The Link: Sustainable architectural practices

As the climate change issue becomes more pressing than ever, a series of innovative architectural feats that incorporate sustainable practices are taking centre stage

1. Sheikh Zayed Learning Centre: Al Ain, UAE

The centre, in tribute to the late founder of the UAE, emulates his love of the natural world by adopting an inventive energy-efficient design to keep the building cool.

2. Convention Centre: Vancouver, Canada

The Canadian Pavilion for the 1986 World Expo is now one of the greenest convention centres in the world, with a six-acre living roof that hosts thousands of indigenous plants.

3. ZEB pilot house: Larvik, Norway

Architecture practice Snøhetta has developed a ‘plus house’, which produces more energy than it uses. Clad in solar panels, it has a tilted south-easterly roof and geothermal wells and can power an electric car.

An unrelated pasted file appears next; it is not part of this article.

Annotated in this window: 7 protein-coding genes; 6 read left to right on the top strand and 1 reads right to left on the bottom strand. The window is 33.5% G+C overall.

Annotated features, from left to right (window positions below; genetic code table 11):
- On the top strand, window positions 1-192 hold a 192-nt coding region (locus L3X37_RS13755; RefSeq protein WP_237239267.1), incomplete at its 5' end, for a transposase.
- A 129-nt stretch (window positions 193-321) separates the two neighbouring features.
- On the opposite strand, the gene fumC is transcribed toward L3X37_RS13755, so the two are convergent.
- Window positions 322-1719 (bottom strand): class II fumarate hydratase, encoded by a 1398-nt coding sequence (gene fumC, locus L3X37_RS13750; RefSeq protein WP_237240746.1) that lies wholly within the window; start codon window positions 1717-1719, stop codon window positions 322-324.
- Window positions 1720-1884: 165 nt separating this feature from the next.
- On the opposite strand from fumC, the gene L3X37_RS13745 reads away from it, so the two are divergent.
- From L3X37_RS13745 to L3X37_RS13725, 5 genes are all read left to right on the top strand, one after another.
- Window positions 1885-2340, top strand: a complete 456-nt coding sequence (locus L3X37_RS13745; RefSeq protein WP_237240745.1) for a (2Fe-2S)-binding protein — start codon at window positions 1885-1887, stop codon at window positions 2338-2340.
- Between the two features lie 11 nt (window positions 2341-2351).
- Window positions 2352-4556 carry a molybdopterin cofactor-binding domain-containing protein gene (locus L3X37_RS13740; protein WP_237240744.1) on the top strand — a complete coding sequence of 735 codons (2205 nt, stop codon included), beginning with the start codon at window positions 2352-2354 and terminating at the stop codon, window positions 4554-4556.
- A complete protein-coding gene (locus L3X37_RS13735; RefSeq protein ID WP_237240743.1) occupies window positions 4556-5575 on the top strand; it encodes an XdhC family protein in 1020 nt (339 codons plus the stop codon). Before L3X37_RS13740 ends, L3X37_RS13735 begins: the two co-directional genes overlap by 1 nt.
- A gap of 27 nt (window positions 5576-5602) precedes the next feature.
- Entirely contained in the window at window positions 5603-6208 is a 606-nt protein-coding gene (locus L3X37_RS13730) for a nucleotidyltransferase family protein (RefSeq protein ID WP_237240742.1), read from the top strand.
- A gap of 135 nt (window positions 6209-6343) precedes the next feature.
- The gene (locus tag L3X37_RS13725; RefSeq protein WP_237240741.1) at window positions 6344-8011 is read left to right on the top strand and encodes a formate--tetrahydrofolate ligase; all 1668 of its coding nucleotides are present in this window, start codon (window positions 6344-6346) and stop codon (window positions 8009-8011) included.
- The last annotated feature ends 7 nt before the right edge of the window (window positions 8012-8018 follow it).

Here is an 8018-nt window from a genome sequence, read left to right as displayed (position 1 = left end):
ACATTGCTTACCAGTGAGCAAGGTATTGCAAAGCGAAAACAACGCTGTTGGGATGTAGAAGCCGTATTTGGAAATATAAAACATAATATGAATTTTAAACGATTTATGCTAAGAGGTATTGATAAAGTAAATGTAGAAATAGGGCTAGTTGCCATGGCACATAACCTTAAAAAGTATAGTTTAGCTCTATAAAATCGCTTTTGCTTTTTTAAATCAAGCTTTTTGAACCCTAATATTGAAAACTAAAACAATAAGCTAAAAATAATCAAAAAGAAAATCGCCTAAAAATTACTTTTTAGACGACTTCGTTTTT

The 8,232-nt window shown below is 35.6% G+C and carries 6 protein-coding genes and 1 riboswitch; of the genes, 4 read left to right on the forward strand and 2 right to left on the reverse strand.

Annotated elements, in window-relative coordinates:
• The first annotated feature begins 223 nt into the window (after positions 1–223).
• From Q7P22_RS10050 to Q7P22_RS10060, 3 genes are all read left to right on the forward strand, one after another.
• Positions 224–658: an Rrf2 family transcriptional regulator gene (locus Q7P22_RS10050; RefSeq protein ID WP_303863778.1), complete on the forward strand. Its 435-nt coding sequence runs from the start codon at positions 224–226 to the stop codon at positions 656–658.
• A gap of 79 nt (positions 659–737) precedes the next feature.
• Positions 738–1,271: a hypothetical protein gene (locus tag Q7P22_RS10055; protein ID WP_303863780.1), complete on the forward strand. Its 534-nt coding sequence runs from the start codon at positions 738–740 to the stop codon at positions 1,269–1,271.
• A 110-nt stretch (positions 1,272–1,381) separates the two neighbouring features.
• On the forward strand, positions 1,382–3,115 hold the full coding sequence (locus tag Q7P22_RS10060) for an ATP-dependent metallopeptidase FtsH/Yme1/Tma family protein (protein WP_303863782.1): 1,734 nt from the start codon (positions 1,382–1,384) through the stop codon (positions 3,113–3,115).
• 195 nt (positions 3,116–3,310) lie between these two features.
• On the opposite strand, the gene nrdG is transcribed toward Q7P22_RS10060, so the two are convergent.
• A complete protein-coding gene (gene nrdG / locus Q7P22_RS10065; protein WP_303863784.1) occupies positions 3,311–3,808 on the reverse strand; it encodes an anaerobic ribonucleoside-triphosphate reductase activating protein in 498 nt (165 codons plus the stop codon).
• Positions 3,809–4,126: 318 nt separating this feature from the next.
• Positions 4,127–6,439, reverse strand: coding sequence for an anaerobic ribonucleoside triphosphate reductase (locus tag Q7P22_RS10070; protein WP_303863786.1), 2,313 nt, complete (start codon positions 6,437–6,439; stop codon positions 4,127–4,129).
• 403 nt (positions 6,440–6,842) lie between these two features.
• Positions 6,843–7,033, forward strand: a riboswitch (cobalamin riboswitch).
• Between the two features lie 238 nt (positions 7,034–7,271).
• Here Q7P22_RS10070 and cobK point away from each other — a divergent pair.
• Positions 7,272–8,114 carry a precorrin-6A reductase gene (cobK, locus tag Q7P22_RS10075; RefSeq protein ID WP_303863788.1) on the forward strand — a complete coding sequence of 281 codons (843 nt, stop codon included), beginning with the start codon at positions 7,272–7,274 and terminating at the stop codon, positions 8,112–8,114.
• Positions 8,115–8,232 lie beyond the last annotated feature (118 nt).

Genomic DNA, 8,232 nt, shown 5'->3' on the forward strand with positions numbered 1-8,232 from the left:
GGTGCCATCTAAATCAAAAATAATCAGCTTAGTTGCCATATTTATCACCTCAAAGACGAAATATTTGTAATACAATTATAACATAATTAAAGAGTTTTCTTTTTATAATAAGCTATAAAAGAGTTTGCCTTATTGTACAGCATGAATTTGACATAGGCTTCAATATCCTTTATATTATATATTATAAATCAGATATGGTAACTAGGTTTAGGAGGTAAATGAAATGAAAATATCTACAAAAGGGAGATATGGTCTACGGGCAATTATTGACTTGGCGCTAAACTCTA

One Angel Square
The facade of Manchester’s One Angel Square absorbs and retains heat

4. One Angel Square: Manchester, UK

Dominating the northern quarter of Manchester’s city centre is the HQ of one of the UK’s leading companies. Generating zero emissions, it has a twin skin facade that locks in heat.

5. Carbon-positive house: Melbourne, Australia

ArchiBlox’s prototype of one of the world’s first carbon-positive homes is designed to produce more energy than it uses, and features a grass roof and an air-tight envelope.

6. Sun Moon Mansion: Dezhou City, China

China’s Sun Moon Mansion is the largest solar-powered building in the world. With an energy efficiency of 88 per cent, it’s a symbol of China’s progress in developing solar power.